A recent study on interruptions in emergency rooms had a surprising finding. (See the full article on CNN here)
I wasn’t surprised at how often doctors were interrupted: 11% of all tasks. In fact, that might be low for any given office worker. Shop floor workers tend to be more insulated from disturbances than the folks at desks, but 11% sounds like it would be in the ballpark for say, a welder or an assembly line worker.
I wasn’t even surprised that interrupted tasks took less time to finish than if they hadn’t been interrupted. People race to catch up or skip steps when they fall behind. In the 210 hour study, the observers saw no evidence of harm to patients, but in the workspace, we have all been victims of quality fallout from process shortcuts.
What I was surprised at was that 18.5% of the time, the doctors did not return to the task. Either that means that the task wasn’t all that important to begin with, that the doctor chose to skip something, or that he or she forgot to finish the work.
Interruptions corrupt quality, reduce productivity, and destroy job satisfaction.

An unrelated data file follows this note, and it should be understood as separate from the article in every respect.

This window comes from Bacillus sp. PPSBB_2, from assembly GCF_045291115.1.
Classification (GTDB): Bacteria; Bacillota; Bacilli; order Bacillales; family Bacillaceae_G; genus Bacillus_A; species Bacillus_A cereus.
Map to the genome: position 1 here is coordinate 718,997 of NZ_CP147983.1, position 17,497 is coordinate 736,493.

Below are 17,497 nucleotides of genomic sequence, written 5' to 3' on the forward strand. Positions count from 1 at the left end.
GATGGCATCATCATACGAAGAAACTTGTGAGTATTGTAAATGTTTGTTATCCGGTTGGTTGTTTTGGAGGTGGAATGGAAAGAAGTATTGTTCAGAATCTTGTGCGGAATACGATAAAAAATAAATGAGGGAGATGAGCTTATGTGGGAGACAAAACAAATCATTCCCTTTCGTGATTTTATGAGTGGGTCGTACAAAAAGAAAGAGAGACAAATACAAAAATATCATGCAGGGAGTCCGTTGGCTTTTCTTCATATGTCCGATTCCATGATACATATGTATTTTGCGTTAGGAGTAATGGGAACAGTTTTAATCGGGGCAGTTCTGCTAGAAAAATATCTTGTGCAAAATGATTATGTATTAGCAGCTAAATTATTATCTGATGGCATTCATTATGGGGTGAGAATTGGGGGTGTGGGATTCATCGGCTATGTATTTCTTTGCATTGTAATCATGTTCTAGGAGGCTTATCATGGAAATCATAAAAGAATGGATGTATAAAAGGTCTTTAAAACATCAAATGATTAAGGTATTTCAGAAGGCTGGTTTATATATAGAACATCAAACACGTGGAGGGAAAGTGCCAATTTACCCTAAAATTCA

Of course, you can’t just say “No interruptions!” The interruption is related to another task that will likely fail if it is not complete.
Instead, view each interruption as a symptom of a failed process. Track where the interruptions are coming from. You can use my Interruption Log to gather information about the disturbances. The Pareto Chart will help you figure out where most of the interruptions are coming from. (The link takes you to a webpage where you can download a 7-page PDF on Pareto Charts.)
Once you know what the biggest interruption is, use your continuous improvement skills to eliminate the source of the problem. You don’t have to live with interruptions.